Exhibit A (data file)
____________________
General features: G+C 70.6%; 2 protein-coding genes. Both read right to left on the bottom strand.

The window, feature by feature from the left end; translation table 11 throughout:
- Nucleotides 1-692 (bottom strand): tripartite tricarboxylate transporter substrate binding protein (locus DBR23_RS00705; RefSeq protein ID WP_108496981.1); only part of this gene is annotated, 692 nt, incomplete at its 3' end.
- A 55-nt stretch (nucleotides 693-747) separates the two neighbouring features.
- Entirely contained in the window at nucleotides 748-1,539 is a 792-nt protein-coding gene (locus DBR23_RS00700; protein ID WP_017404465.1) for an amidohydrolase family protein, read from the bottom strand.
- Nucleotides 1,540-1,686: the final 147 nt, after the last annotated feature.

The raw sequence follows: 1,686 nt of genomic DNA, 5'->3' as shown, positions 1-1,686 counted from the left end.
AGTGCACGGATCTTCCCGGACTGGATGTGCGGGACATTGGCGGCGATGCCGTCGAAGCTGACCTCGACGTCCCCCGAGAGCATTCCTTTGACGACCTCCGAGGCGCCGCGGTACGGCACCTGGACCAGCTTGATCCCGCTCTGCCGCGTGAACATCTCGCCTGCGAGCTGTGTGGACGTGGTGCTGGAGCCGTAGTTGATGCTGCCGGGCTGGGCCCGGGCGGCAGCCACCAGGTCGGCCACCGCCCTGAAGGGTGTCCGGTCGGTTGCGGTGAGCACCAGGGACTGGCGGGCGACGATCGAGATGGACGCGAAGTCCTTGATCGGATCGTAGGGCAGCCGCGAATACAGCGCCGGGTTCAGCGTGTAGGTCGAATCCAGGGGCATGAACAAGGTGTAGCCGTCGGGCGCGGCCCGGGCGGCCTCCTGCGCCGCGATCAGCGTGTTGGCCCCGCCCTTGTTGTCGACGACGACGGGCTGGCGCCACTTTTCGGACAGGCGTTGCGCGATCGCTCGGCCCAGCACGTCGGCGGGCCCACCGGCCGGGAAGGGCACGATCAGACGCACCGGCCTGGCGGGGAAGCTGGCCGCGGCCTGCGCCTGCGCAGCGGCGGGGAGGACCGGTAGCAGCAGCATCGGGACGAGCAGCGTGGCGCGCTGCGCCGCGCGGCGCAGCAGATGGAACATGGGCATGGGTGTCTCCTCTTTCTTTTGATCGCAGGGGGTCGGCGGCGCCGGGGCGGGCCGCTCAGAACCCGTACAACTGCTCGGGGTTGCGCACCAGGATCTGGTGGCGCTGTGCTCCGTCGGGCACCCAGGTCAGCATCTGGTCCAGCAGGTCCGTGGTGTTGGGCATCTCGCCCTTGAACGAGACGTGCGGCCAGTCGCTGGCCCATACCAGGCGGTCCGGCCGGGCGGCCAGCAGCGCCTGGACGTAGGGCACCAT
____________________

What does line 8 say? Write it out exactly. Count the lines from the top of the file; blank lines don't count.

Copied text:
AGTGCACGGATCTTCCCGGACTGGATGTGCGGGACATTGGCGGCGATGCCGTCGAAGCTGACCTCGACGTCCCCCGAGAGCATTCCTTTGACGACCTCCGAGGCGCCGCGGTACGGCACCTGGACCAGCTTGATCCCGCTCTGCCGCGTGAACATCTCGCCTGCGAGCTGTGTGGACGTGGTGCTGGAGCCGTAGTTGATGCTGCCGGGCTGGGCCCGGGCGGCAGCCACCAGGTCGGCCACCGCCCTGAAGGGTGTCCGGTCGGTTGCGGTGAGCACCAGGGACTGGCGGGCGACGATCGAGATGGACGCGAAGTCCTTGATCGGATCGTAGGGCAGCCGCGAATACAGCGCCGGGTTCAGCGTGTAGGTCGAATCCAGGGGCATGAACAAGGTGTAGCCGTCGGGCGCGGCCCGGGCGGCCTCCTGCGCCGCGATCAGCGTGTTGGCCCCGCCCTTGTTGTCGACGACGACGGGCTGGCGCCACTTTTCGGACAGGCGTTGCGCGATCGCTCGGCCCAGCACGTCGGCGGGCCCACCGGCCGGGAAGGGCACGATCAGACGCACCGGCCTGGCGGGGAAGCTGGCCGCGGCCTGCGCCTGCGCAGCGGCGGGGAGGACCGGTAGCAGCAGCATCGGGACGAGCAGCGTGGCGCGCTGCGCCGCGCGGCGCAGCAGATGGAACATGGGCATGGGTGTCTCCTCTTTCTTTTGATCGCAGGGGGTCGGCGGCGCCGGGGCGGGCCGCTCAGAACCCGTACAACTGCTCGGGGTTGCGCACCAGGATCTGGTGGCGCTGTGCTCCGTCGGGCACCCAGGTCAGCATCTGGTCCAGCAGGTCCGTGGTGTTGGGCATCTCGCCCTTGAACGAGACGTGCGGCCAGTCGCTGGCCCATACCAGGCGGTCCGGCCGGGCGGCCAGCAGCGCCTGGACGTAGGGCACCAT